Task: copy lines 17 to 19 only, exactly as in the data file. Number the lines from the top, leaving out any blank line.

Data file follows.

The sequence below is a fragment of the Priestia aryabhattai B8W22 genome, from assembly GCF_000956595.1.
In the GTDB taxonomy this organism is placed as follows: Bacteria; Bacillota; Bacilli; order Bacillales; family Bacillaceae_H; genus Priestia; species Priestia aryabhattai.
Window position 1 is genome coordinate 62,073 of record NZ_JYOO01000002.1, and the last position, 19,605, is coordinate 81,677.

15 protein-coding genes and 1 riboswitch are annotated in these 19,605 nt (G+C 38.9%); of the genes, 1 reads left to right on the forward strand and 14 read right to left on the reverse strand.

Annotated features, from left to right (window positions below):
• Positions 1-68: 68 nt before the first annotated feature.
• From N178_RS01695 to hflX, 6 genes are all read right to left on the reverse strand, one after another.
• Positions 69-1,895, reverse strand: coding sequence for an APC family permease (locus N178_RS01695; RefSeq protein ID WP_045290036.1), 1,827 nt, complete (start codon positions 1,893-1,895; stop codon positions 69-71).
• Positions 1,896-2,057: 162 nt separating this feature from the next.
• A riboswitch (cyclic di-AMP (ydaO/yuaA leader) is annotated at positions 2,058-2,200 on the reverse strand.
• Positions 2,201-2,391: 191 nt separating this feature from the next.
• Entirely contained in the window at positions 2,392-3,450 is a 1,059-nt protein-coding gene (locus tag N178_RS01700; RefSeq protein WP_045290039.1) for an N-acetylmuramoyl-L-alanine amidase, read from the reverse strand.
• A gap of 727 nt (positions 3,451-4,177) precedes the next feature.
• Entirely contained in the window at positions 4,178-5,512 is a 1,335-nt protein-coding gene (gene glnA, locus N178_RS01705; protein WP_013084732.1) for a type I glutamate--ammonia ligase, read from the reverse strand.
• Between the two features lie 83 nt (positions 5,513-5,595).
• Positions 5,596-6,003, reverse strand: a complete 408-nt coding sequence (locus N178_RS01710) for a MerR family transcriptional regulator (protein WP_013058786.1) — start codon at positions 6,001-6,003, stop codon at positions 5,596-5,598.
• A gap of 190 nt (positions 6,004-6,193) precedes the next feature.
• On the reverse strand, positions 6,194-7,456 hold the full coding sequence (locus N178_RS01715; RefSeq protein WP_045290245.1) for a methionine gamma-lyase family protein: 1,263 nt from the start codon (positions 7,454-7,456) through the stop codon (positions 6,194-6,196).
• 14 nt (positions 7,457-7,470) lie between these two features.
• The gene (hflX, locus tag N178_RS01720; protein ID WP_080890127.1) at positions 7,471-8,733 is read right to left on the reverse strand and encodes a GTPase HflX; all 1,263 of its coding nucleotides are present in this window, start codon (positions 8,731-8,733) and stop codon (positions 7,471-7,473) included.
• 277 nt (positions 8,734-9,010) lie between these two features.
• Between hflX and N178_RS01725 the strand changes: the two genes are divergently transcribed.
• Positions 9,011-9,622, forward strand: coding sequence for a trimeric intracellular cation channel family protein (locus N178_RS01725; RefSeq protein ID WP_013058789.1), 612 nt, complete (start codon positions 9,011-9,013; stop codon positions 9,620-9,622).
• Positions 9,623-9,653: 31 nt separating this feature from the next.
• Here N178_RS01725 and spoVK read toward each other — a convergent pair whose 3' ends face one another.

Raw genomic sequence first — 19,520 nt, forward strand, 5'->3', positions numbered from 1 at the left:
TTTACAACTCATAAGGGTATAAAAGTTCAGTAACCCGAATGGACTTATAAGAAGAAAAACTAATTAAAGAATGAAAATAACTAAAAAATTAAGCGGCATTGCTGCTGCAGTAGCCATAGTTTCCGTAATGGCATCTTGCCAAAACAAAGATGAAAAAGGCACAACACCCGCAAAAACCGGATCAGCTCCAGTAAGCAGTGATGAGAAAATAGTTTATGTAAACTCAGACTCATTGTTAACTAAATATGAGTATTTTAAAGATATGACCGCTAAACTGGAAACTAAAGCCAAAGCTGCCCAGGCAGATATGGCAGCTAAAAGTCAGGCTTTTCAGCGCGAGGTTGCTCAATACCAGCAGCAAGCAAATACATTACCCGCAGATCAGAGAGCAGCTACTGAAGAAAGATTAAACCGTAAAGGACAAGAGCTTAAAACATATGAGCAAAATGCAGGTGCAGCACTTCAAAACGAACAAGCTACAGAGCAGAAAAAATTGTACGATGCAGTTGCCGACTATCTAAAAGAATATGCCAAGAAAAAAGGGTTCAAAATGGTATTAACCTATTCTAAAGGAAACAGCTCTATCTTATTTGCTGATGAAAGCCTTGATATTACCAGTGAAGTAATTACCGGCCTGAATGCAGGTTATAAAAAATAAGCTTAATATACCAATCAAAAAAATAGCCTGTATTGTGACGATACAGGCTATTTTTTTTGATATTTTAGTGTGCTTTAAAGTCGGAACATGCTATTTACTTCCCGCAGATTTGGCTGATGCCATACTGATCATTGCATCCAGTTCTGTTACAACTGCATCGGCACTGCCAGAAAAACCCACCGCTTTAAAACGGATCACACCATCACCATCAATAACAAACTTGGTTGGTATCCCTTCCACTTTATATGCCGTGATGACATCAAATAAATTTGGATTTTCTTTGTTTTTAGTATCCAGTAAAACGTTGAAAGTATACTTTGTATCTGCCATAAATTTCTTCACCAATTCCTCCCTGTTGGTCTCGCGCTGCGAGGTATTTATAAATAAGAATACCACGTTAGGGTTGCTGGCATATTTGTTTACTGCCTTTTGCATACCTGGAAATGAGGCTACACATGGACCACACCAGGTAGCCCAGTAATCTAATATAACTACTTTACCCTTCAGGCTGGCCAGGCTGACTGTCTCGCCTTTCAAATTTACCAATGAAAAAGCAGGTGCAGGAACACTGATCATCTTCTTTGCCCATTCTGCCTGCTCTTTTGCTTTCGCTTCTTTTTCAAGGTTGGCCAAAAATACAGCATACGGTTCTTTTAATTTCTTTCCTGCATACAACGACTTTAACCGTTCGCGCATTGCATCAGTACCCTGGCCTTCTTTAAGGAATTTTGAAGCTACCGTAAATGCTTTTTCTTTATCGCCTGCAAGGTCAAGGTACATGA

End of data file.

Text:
• A gap of 190 nt (positions 6,004-6,193) precedes the next feature.
• On the reverse strand, positions 6,194-7,456 hold the full coding sequence (locus N178_RS01715; RefSeq protein WP_045290245.1) for a methionine gamma-lyase family protein: 1,263 nt from the start codon (positions 7,454-7,456) through the stop codon (positions 6,194-6,196).
• 14 nt (positions 7,457-7,470) lie between these two features.